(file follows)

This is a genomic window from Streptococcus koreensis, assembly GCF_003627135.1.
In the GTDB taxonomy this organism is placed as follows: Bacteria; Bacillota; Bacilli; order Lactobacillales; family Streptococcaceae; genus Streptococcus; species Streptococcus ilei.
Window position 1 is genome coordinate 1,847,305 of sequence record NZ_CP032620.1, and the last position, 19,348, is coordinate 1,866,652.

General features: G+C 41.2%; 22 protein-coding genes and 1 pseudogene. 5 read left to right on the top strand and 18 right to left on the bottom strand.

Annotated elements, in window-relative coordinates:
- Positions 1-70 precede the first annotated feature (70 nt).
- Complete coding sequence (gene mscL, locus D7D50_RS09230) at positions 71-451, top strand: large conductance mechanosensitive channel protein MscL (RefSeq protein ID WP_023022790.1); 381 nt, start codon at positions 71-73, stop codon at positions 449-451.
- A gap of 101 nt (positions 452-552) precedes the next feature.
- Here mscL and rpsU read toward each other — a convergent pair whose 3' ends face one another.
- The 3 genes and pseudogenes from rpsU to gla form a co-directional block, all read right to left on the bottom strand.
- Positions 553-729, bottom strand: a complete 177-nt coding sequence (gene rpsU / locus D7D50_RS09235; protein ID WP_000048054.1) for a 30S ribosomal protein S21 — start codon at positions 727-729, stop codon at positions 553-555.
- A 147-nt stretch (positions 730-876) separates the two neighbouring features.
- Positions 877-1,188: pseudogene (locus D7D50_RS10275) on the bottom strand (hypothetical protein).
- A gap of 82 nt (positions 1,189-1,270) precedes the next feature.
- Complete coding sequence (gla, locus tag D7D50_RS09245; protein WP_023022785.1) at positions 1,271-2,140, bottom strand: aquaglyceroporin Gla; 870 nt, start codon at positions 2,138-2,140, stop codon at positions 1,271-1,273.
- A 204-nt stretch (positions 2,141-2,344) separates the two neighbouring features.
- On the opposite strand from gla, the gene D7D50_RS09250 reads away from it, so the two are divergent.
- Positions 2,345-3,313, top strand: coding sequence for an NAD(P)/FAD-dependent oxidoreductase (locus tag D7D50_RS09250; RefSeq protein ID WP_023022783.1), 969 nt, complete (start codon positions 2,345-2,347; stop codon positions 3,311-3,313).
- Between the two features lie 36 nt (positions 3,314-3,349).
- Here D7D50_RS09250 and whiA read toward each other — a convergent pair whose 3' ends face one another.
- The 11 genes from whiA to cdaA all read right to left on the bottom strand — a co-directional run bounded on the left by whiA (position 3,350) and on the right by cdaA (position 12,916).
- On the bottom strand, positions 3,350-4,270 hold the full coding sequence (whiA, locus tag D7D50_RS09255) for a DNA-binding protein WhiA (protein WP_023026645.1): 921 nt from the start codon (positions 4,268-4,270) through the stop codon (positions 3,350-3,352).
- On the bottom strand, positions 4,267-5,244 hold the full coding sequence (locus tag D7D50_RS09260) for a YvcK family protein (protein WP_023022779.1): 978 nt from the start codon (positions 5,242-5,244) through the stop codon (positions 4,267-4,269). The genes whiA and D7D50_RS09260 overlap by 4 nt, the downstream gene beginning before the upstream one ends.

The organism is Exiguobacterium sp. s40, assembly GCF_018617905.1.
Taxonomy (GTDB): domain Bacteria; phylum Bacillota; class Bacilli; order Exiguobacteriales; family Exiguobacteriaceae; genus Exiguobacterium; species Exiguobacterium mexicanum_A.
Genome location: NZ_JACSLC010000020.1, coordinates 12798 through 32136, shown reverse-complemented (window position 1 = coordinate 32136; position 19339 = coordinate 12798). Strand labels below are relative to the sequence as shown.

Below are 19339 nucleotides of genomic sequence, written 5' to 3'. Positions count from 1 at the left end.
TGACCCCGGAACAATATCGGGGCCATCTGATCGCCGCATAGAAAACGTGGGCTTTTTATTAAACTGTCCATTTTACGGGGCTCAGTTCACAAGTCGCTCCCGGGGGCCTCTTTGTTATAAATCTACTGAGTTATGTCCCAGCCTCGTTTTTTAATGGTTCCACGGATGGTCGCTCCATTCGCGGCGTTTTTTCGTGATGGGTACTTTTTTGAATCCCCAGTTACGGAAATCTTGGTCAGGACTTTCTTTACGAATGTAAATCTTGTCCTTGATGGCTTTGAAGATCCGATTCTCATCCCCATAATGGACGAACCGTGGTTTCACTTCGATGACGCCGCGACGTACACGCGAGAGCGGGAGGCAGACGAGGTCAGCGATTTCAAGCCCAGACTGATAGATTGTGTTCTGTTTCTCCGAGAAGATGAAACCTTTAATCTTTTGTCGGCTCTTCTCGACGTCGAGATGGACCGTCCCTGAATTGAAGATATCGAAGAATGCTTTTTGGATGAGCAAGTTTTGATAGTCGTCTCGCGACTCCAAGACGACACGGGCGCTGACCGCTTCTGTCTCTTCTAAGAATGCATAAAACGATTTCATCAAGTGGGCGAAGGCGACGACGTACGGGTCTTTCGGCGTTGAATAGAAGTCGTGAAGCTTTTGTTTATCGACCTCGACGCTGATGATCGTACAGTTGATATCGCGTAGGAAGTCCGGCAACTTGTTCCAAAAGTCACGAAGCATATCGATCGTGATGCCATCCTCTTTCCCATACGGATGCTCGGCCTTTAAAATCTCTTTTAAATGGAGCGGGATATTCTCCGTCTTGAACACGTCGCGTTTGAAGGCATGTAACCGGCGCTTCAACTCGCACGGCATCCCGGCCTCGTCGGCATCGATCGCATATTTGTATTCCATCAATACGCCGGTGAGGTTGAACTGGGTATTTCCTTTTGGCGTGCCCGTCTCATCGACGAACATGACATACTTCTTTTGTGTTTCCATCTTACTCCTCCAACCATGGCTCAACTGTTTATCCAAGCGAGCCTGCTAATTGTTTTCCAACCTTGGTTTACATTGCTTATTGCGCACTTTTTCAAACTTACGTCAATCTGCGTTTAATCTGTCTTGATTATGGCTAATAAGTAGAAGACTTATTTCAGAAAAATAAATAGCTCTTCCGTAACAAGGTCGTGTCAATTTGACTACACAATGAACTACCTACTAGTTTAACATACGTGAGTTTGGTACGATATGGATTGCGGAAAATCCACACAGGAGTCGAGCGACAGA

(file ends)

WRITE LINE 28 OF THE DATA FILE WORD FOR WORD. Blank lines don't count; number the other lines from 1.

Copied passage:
TGACCCCGGAACAATATCGGGGCCATCTGATCGCCGCATAGAAAACGTGGGCTTTTTATTAAACTGTCCATTTTACGGGGCTCAGTTCACAAGTCGCTCCCGGGGGCCTCTTTGTTATAAATCTACTGAGTTATGTCCCAGCCTCGTTTTTTAATGGTTCCACGGATGGTCGCTCCATTCGCGGCGTTTTTTCGTGATGGGTACTTTTTTGAATCCCCAGTTACGGAAATCTTGGTCAGGACTTTCTTTACGAATGTAAATCTTGTCCTTGATGGCTTTGAAGATCCGATTCTCATCCCCATAATGGACGAACCGTGGTTTCACTTCGATGACGCCGCGACGTACACGCGAGAGCGGGAGGCAGACGAGGTCAGCGATTTCAAGCCCAGACTGATAGATTGTGTTCTGTTTCTCCGAGAAGATGAAACCTTTAATCTTTTGTCGGCTCTTCTCGACGTCGAGATGGACCGTCCCTGAATTGAAGATATCGAAGAATGCTTTTTGGATGAGCAAGTTTTGATAGTCGTCTCGCGACTCCAAGACGACACGGGCGCTGACCGCTTCTGTCTCTTCTAAGAATGCATAAAACGATTTCATCAAGTGGGCGAAGGCGACGACGTACGGGTCTTTCGGCGTTGAATAGAAGTCGTGAAGCTTTTGTTTATCGACCTCGACGCTGATGATCGTACAGTTGATATCGCGTAGGAAGTCCGGCAACTTGTTCCAAAAGTCACGAAGCATATCGATCGTGATGCCATCCTCTTTCCCATACGGATGCTCGGCCTTTAAAATCTCTTTTAAATGGAGCGGGATATTCTCCGTCTTGAACACGTCGCGTTTGAAGGCATGTAACCGGCGCTTCAACTCGCACGGCATCCCGGCCTCGTCGGCATCGATCGCATATTTGTATTCCATCAATACGCCGGTGAGGTTGAACTGGGTATTTCCTTTTGGCGTGCCCGTCTCATCGACGAACATGACATACTTCTTTTGTGTTTCCATCTTACTCCTCCAACCATGGCTCAACTGTTTATCCAAGCGAGCCTGCTAATTGTTTTCCAACCTTGGTTTACATTGCTTATTGCGCACTTTTTCAAACTTACGTCAATCTGCGTTTAATCTGTCTTGATTATGGCTAATAAGTAGAAGACTTATTTCAGAAAAATAAATAGCTCTTCCGTAACAAGGTCGTGTCAATTTGACTACACAATGAACTACCTACTAGTTTAACATACGTGAGTTTGGTACGATATGGATTGCGGAAAATCCACACAGGAGTCGAGCGACAGA